MIG Seminar – Murray Cox – 8th March, 2019
Massey University, New Zealand
*Visiting Miegunyah Fellow
Friday 8th March
Agar Theatre, BioSciences 4 Building, The University of Melbourne
Multiple deeply divergent Denisovan ancestries in Papuans
Genome sequences are known for two archaic hominins – Neanderthals and Denisovans – which interbred with anatomically modern humans as they dispersed out of Africa. By extracting archaic haplotypes from 161 new genomes spanning 14 island groups in Island Southeast Asia and Papua, we find large stretches of DNA that are inconsistent with a single introgressing Denisovan origin. Instead, modern Papuans carry hundreds of gene variants from two deeply divergent Denisovan lineages, separated by over 350 thousand years. Geographical structure in these lineages implies introgression from Denisovans living east of the Wallace line and suggests considerable complexity in archaic contact among Papuan groups. A third Denisovan lineage occurs in modern Siberians, Native Americans and East Asians. This regional mosaic suggests that modern humans interbred with multiple Denisovan populations, which were geographically isolated from each other over deep evolutionary time.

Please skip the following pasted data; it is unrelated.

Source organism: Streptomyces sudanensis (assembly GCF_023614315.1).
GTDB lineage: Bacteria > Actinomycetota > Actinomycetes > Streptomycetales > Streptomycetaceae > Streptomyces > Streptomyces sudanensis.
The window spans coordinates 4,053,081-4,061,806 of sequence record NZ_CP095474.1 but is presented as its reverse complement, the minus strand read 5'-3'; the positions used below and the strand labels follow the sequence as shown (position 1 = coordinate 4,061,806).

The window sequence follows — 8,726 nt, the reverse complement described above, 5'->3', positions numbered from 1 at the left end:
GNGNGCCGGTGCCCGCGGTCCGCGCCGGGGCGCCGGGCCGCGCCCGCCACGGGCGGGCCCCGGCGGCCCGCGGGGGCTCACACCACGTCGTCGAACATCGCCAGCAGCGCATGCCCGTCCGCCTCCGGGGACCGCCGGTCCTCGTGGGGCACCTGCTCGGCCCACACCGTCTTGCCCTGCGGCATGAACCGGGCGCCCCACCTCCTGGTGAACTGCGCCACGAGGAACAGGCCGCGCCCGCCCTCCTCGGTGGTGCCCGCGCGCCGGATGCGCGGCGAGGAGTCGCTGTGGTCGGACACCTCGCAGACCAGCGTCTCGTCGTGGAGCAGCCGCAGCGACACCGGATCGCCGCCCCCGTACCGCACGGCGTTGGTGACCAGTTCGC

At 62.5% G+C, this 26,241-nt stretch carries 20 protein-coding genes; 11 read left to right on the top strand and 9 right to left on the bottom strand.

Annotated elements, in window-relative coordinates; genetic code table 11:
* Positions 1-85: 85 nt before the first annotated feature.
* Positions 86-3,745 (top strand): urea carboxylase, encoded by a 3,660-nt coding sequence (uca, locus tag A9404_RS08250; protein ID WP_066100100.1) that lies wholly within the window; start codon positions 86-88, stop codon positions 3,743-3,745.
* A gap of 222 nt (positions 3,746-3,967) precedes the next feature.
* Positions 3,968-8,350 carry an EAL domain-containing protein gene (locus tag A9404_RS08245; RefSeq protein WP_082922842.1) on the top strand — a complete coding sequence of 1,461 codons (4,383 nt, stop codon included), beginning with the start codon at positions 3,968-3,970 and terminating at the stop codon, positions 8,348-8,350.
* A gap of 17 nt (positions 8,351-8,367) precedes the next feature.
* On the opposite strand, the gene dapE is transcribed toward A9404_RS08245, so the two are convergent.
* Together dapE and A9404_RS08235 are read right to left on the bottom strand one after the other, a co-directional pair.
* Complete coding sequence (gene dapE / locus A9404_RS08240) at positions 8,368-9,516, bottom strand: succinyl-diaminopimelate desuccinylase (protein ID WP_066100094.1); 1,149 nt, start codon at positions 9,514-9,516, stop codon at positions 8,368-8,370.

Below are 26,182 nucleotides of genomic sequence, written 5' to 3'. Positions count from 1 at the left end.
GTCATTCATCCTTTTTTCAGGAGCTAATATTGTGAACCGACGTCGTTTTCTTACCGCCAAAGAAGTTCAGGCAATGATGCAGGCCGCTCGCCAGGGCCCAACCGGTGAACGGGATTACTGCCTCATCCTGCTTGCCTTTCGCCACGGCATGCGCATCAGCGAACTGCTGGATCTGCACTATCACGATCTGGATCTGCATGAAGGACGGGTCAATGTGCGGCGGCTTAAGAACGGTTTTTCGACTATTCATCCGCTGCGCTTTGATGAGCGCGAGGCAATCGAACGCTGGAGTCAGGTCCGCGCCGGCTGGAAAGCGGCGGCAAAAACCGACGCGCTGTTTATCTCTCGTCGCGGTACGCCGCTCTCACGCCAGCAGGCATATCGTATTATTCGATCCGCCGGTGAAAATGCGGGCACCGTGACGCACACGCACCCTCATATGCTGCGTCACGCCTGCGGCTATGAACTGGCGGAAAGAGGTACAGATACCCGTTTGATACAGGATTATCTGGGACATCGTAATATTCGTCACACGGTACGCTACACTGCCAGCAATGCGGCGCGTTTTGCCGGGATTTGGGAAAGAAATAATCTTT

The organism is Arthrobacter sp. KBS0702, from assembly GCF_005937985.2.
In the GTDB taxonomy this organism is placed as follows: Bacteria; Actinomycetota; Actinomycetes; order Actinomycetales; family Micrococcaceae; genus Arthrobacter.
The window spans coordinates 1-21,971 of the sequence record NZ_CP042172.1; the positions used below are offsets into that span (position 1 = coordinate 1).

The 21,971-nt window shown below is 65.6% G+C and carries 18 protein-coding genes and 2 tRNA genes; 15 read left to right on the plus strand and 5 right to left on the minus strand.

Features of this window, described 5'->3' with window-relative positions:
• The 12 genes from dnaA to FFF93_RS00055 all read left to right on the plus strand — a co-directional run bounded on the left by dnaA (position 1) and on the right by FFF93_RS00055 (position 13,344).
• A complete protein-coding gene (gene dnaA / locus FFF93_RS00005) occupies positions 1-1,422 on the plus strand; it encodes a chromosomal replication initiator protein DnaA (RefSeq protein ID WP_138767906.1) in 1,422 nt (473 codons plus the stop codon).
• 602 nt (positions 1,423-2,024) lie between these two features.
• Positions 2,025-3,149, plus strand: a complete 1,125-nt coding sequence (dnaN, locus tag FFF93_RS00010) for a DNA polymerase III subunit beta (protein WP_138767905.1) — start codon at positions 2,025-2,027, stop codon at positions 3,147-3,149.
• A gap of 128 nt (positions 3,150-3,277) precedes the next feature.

Enquiries: Andrew Siebel (firstname.lastname@example.org)